When does Discovery become Patentable Invention?

Presented by

John Richards, Ladas & Parry LLP

About this talk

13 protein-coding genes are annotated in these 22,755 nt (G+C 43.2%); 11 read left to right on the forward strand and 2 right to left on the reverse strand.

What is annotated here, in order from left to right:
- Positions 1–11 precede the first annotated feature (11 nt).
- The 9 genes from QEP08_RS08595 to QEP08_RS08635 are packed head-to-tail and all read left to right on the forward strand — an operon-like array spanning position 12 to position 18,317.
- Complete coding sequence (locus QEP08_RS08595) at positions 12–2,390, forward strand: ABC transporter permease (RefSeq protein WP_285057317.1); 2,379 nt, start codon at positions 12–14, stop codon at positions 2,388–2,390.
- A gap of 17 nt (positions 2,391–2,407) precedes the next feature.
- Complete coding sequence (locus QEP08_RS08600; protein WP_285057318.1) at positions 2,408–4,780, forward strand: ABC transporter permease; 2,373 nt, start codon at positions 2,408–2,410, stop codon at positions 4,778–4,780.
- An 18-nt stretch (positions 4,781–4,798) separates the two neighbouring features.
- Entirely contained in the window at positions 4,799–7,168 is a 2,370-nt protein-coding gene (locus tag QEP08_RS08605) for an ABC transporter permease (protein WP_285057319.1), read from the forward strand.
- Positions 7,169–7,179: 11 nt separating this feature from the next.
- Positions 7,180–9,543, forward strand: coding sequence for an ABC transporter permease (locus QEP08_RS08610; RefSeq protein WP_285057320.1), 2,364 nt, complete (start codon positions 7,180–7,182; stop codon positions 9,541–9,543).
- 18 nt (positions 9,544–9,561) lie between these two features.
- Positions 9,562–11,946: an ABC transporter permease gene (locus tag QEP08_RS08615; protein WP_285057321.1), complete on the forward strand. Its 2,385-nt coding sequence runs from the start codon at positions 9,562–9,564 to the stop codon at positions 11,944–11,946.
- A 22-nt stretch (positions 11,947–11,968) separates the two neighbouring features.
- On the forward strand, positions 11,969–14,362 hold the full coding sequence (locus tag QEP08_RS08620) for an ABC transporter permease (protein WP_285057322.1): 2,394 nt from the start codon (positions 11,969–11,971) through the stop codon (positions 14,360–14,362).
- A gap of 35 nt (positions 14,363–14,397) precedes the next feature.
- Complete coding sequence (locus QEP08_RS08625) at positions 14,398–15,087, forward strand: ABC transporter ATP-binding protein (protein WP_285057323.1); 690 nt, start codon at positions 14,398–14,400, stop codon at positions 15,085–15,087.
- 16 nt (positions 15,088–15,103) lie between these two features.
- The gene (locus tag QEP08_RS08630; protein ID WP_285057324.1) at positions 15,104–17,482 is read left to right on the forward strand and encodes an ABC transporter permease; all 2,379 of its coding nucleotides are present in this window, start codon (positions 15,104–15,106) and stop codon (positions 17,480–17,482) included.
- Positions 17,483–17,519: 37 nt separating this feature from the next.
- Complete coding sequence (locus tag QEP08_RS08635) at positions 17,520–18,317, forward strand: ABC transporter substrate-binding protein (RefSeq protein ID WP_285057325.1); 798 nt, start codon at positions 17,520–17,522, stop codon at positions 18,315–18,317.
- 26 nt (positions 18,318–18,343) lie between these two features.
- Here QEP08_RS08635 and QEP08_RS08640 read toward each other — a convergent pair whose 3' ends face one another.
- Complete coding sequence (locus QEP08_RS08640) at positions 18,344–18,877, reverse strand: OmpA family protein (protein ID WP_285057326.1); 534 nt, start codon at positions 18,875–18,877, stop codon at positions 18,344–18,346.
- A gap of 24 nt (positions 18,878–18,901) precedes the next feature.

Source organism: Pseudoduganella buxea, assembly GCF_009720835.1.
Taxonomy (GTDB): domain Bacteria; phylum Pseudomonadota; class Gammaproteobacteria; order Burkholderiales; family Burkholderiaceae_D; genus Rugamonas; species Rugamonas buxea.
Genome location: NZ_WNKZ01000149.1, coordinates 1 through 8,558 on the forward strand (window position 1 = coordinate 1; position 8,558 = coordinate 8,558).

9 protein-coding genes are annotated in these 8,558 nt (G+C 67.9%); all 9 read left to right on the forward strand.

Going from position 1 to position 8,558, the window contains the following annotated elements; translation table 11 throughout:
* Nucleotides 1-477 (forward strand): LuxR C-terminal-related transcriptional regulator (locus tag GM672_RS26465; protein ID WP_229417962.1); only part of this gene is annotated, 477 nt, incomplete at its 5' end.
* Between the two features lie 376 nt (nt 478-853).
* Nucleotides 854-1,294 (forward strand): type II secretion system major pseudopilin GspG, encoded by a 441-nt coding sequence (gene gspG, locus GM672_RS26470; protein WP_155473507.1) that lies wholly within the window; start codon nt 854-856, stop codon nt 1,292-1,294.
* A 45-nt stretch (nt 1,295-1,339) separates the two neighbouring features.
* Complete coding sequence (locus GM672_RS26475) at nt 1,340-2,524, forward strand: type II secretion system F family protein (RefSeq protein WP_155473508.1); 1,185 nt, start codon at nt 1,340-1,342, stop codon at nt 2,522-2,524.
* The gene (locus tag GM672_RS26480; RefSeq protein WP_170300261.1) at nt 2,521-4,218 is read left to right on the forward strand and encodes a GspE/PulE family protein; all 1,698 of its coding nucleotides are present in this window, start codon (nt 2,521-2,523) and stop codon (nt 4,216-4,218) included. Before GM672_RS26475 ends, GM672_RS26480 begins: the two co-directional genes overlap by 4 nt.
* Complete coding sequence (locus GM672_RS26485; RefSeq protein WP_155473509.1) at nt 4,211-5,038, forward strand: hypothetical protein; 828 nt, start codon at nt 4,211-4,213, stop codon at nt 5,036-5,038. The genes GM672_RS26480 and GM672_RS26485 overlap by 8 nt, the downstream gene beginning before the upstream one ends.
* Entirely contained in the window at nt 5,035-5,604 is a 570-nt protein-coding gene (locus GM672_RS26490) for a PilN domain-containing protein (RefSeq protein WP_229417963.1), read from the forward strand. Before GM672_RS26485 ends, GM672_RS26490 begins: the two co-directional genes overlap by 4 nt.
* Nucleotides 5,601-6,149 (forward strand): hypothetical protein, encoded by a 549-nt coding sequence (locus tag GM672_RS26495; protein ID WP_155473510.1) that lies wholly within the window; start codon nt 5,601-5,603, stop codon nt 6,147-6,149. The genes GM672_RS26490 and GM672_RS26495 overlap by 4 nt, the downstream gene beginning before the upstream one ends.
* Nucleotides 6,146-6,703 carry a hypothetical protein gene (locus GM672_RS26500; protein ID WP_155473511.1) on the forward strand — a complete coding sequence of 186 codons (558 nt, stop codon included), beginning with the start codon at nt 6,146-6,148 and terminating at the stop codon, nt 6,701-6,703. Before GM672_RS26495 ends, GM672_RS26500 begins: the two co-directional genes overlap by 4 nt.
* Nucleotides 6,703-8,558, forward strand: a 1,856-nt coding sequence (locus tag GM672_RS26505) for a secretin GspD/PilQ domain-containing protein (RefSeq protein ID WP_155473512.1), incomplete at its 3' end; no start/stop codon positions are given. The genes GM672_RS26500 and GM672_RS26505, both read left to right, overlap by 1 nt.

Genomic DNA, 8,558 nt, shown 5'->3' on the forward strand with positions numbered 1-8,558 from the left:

The patent system is based on a social contract between the inventor and the state. In return for a disclosure of the invention by the inventor, the state grants the inventor or his assignee a period in which he can exclude others from using his or her invention. The two sides of this contract are reflected in the two principle parts of a patent:1) the description of the invention and how to put it into practice and 2) the claims or definition of the invention which determine who one can sue for trespassing onto one's invention. In recent years the courts have placed increased emphasis on trying to establish a proper balance between the contribution made by the description and the permissible breadth of the definition set out in the claims. Different countries can take different views as to where the balance point should lie. In today's global marketplace, such differences can be very important. In this presentation we will look at how pharmaceutical inventions may be defined and the requirements of the disclosure in order to support such definitions with particular emphasis on issues that arise as one moves from an appreciation of the significance of a new biochemical discovery to using that discovery as a basis for treatment. If one files a patent application too early with insufficient disclosure the courts may conclude that one is merely speculating and not entitled to a patent because "the invention" has not yet been made. If one waits too long, noe may lose the race to the patent office. The presentation will try to untangle the issues involved.

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